Newer kernels require that you use a recent MLO (SPL) and u-boot. Note: New u-boot with SPL replaces x-loader which you might find in other howtos.

You can build these from source, or try to find binaries. One issue with the binary route is that you might want to alter the kernel command line embedded inside u-boot. Such as for experimenting with different partition formats, or different filesystem types (ext3 vs ext2), etc. Of course you could stop the autoboot and type it in yourself, but we will build from source. An even better solution is to use a boot.scr file to send parameters to u-boot, it's easy to create, see below.

For this How-to, we will use the Code Sourcery G++ version arm-2009q3. It should already be installed on your system. MLO, u-boot and kernels have also been successfully built with arm-2010q1.

You can get u-boot from either linaro or mainline. The linaro tree usually has the latest patches.

Note: This is for Pandaboard, not Pandaboard ES. If you have a Pandaboard ES try PandaBoard_ES_uboot_howto instead.

u-boot (linaro)

First, let's get the u-boot source code and build it.

git clone git://git.linaro.org/boot/u-boot-linaro-stable.git

cd to the u-boot-linaro-stable directory and checkout tag 2011.11.2

cd u-boot-linaro-stable
git checkout 2011.11.2

Next, select the panda config. Make sure your cross compiler is in your $PATH:

make CROSS_COMPILE=arm-none-linux-gnueabi- omap4_panda_config

Change ttyS2 to ttyO2 in the u-boot kernel command line in: u-boot/include/configs/omap4_panda.h

Now compile U-boot:

make CROSS_COMPILE=arm-none-linux-gnueabi-

This should produce the files MLO and u-boot.img in the u-boot directory. Copy both files to your sd card, you now should be able to boot.

u-boot (mainline)

Same as above but clone from denx.de:

git clone git://git.denx.de/u-boot.git

And checkout tag v2011.09:

git checkout v2011.09

You now should be able to boot.

Note: Tag v2011.09 from mainline might fail to boot on some Pandaboard revisions, see http://lists.denx.de/pipermail/u-boot/2011-October/104842.html If this Image fails, you can try the Linaro version from above instead.

boot.scr

This is optional, do this if you want to change Linux Bootargs or U-Boot settings without recompiling.

Copy the following code to boot_mmc.txt

setenv bootargs 'root=/dev/mmcblk0p2 rw rootwait rootfstype=ext3 console=ttyO2,115200n8  vram=16M'
fatload mmc 0 82000000 uImage
bootm 82000000

Then run the following command from in same directory that you created boot_mmc.txt:

mkimage -A arm -O linux -T script -C none -a 0 -e 0 -n "Panda SD Boot" -d boot_mmc.txt boot.scr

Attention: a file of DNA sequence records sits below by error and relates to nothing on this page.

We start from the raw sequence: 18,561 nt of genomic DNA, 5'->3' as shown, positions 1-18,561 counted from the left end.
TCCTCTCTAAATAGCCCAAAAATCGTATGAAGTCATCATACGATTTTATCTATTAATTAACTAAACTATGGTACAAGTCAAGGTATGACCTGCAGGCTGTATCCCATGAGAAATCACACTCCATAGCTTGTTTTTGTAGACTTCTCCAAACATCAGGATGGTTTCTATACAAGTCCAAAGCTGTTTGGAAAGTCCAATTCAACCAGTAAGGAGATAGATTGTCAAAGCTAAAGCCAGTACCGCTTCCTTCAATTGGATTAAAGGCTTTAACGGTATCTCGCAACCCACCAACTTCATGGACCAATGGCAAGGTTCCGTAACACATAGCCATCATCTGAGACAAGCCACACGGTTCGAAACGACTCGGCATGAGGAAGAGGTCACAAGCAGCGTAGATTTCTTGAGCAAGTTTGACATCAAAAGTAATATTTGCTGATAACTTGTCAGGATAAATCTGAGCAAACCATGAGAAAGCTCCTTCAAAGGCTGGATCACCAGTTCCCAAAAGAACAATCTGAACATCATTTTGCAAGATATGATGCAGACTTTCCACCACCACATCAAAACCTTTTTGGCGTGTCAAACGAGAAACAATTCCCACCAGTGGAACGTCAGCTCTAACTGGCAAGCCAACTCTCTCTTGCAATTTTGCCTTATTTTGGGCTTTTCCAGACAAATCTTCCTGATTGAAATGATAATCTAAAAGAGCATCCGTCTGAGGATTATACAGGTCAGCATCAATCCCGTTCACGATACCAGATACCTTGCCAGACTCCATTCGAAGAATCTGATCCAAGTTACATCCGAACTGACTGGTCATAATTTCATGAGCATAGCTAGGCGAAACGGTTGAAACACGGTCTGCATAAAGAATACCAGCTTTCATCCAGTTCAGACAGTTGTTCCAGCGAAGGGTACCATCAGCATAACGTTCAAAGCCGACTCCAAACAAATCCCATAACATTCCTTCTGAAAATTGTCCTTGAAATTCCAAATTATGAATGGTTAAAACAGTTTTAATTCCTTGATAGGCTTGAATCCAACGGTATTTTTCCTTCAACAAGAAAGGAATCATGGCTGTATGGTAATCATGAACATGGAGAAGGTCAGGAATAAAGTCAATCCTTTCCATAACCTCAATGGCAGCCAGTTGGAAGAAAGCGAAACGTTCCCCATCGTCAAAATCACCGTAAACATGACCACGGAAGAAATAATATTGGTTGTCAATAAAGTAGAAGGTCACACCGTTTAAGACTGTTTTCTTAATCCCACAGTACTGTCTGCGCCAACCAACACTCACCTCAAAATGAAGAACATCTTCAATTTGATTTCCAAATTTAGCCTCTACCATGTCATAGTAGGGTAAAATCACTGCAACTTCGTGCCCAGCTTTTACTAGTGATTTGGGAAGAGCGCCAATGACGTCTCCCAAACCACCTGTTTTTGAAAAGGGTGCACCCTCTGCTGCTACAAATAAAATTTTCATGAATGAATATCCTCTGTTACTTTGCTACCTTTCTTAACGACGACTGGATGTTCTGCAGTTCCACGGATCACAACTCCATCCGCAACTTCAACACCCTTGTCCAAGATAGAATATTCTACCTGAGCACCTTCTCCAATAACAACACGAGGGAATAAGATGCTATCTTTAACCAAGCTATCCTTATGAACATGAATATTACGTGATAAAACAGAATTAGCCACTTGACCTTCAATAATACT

This will produce a boot.scr file.

Edit the boot_mmc.txt file to suit your needs and re-run the mkimage command to generate a new boot.scr, put it into the vfat partition along with MLO and uboot.bin.

Creating a working SD card

Use this script to prepare an SD card with the small vfat partition and the larger ext2/3 partition (it has been posted many places, I take no credit for it btw, the card needs to be larger than 64Mbytes since this original script wants to make a 64Mbyte vfat partition) You may need to be root for some of the following operations. For the feint of heart, you can use sudo instead in the right places.

#!/bin/sh
if [ ! "$1" = "/dev/sda" ] ; then
	DRIVE=$1
	if [ -b "$DRIVE" ] ; then
		dd if=/dev/zero of=$DRIVE bs=1024 count=1024
		SIZE=`fdisk -l $DRIVE | grep Disk | awk '{print $5}'`
		echo DISK SIZE - $SIZE bytes
		CYLINDERS=`echo $SIZE/255/63/512 | bc`
		echo CYLINDERS - $CYLINDERS
		{
		echo ,9,0x0C,*
		echo ,,,-
		} | sfdisk -D -H 255 -S 63 -C $CYLINDERS $DRIVE
		mkfs.vfat -F 32 -n "boot" ${DRIVE}1
		mke2fs -j -L "rootfs" ${DRIVE}2
	fi 
fi


If you have trouble with the pandaboards ROM CODE not liking your vfat partition check it out with this program.

Thanks go to mru and av500 who have gone a long way to dispell the cargo-cult fokelore surrounding the ROM CODE.


#include <stdio.h>
#include <sys/types.h>
#include <unistd.h>
#include <sys/types.h>
#include <sys/stat.h>
#include <fcntl.h>

int main( int argc, char **argv )
{
	if ( argc < 2 ) {
		printf("check /dev/sdX you must be root too \n");
		return 1;
	}
	int fd = open( argv[1], O_RDONLY );

	lseek( fd, 0 + 446 + 8, SEEK_SET );

	int start;
	int num_mbr;
	read( fd, &start, 4 );
	read( fd, &num_mbr, 4 );

	int num_bpb = 0;
	
	lseek( fd, start * 512 + 0x13, SEEK_SET );
	read( fd, &num_bpb, 2 );

	if( num_bpb == 0 ) {
		lseek( fd, start * 512 + 0x20, SEEK_SET );
		read( fd, &num_bpb, 4 );
	}
	
	printf( "start: %d  mbr: %d  bpb: %d -> %s\n", 
		start, num_mbr, num_bpb, 
		num_mbr == num_bpb ? "PASS" : "FAIL!" );

	return num_mbr == num_bpb;}



Save the above text as sdtest.c and compile it with:

gcc sdtest.c -o sdtest

I run it on the desktop that setup my sd card, if it reports failure then something went wrong with the setup script.

No clue as to how to fix it (yet).

More to come....